By Dimitris Kontogiannis
Greece may have obtained partial market access and the economy may have stopped contracting in the second or current quarter, but living standards for a sizeable portion of the population continue to deteriorate. Unless this situation is reversed, there can be serious political ramifications and economic consequences. However, reversal requires time, benign international market conditions and less political and economic uncertainty domestically. The next six to eight months will be crucial.
Greece took fiscal measures, that is, tax increases and spending cuts, totaling about 63 billion euros, or more than 30 percent of GDP between 2010 and 2014 to turn its primary budget deficit, equal to 10 percent of GDP in 2009, into a primary surplus of about 0.8 percent last year and a likely 1.5 percent in 2014, depending on the definition used. In other words, fiscal measures of 63 billion euros resulted in a deficit reduction of less than 30 billion – an efficiency ratio of less than 50 percent. This is a poor record by any standards.
As a consequence, private consumption fell to 68.5 percent of GDP from 73.3 percent in 2009 and government consumption eased to 18.9 percent of GDP from 19.3 percent in 2009 based on 2005 prices, according to a recent Eurobank report. The drop in consumption was reflected on decreased imports, falling to an estimated 28.3 percent of GDP last year from 31.5 in 2009. However, the biggest fall was recorded in the component of aggregate demand, which was the least desirable. Investments fell below 14 percent of GDP last year from 18.6 percent in 2009 on sharply falling sales, extremely tight financial conditions and other reasons. The end result of this unprecedented austerity has made the relatively closed economy to lose almost quarter of its output since 2008.
This is the broad macroeconomic picture but it would not be complete without citing labor market conditions. At the start of 2009, about 514,000 people were unemployed with about 43 percent being out of work for more than a year. About 4.5 million were working. At this point, more than 1.3 million are without a job, of which more than 65 percent are not working for more than a year, and 3.6 million are at work. Moreover, a few hundred thousand of those employed are not paid their salaries on time, usually getting paid with a few months’ delay. So, labor market conditions are bad even before considering the sharp drop in the purchasing power of households due to pay cuts and massive tax hikes.
In a country of about 11 million, almost 3.6 million people are working to pay for the rest, including the unemployed, pensioners, children etc. In other words, more than 2.5 dependents correspond to each employee. This is the worst ratio in the eurozone according to analysts. Of course, there are some jobs in the black labor market which may help ease the pain but tighter controls have made life worse for many workers who are not registered. There are references in the local press of people fleeing their workplace and even jumping into the sea in the islands to avoid inspections by the relevant authorities, according to local media.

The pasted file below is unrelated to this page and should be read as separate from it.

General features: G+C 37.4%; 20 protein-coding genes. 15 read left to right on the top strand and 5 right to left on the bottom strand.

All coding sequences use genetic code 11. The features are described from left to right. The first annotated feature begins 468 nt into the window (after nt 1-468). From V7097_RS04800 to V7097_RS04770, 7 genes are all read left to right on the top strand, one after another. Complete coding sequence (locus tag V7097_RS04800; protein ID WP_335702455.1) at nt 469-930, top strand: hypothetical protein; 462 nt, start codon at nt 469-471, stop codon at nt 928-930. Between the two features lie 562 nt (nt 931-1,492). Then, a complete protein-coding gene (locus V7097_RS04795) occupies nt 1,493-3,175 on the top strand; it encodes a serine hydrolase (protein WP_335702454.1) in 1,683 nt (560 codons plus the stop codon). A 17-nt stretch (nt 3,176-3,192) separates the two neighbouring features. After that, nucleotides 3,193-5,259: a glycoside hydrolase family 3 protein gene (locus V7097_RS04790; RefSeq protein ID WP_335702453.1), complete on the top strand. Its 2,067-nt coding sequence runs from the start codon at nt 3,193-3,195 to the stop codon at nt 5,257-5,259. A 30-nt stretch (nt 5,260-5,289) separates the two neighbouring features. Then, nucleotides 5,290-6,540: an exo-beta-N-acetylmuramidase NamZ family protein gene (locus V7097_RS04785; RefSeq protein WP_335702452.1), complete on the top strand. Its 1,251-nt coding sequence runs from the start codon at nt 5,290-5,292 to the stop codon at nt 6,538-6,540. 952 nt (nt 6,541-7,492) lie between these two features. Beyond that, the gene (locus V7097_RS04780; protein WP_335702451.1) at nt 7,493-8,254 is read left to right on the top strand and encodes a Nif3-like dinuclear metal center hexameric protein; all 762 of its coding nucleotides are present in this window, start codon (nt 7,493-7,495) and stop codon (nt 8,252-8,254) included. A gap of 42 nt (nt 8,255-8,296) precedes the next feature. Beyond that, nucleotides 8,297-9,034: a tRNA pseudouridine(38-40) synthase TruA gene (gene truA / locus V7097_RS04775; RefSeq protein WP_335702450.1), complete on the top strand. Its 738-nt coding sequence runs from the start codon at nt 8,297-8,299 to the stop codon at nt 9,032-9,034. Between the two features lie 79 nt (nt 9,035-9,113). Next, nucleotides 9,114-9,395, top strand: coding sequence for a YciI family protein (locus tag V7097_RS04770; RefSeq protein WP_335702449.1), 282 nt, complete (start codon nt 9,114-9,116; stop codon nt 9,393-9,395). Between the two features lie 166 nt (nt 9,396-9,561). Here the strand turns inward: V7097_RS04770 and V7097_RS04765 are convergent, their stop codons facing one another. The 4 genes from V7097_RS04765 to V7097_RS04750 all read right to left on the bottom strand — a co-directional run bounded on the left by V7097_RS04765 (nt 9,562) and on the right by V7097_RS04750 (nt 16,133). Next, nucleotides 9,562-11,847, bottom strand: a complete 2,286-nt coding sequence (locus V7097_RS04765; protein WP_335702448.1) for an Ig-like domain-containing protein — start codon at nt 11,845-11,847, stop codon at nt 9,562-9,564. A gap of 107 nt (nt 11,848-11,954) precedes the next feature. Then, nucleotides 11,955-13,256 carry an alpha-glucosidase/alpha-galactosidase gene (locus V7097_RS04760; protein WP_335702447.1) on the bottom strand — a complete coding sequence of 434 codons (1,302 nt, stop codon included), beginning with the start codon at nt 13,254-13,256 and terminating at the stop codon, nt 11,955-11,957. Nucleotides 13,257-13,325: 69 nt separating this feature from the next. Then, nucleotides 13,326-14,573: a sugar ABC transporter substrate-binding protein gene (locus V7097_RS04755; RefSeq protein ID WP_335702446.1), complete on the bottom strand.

It doesn’t take a genius to understand that this situation cannot go on forever without serious political and economic consequences. History has taught us that it will take some time for the masses to feel the economic turnaround. It usually takes 12 months or more for the benefits to be felt from the time the economy gets out of the doldrums. It has also taught us that the economic pick-up is usually stronger after a protracted and deep recession, though this may not be the case for a heavily indebted country like Greece. Even if the economy hit bottom in the first or the second quarter of 2014 and slowly starts recovering, it will still need a benign international and domestic environment.
Greece can only hope GDP growth in the eurozone will pick up to boost exports and that the markets’ appetite for Greek and other periphery credit will remain strong to help raise money from selling debt and equity. But the domestic outcome depends on whether the country sticks to fiscal prudence, continues some reforms and takes some new, targeted growth initiatives funded by EU money. The latter will likely be put to the test if political uncertainty leads to delays, postponing a decision on debt relief. All analysts link potential political developments with the election or not of a new president by Parliament. The vote is scheduled to take place in the first quarter of 2015 but some think it may take place this year.
So, it is important that this issue be resolved to reduce policy uncertainty and help prop up economic activity to maximize the beneficial effect in the labor market. This is more so because it may take banks longer to extend credit to the economy if they have to raise capital after the ECB’s AQR and stress tests. In this regard, the next six to eight months will be important as the vote for a new president, the ECB’s stress tests, the troika’s review and the negotiations for debt relief will take place during this time period. Some are hopeful the outcome will facilitate the anticipated economic turnaround, paving the way for a better labor market. However, history has taught us that Greek politics sometimes follows its own random path.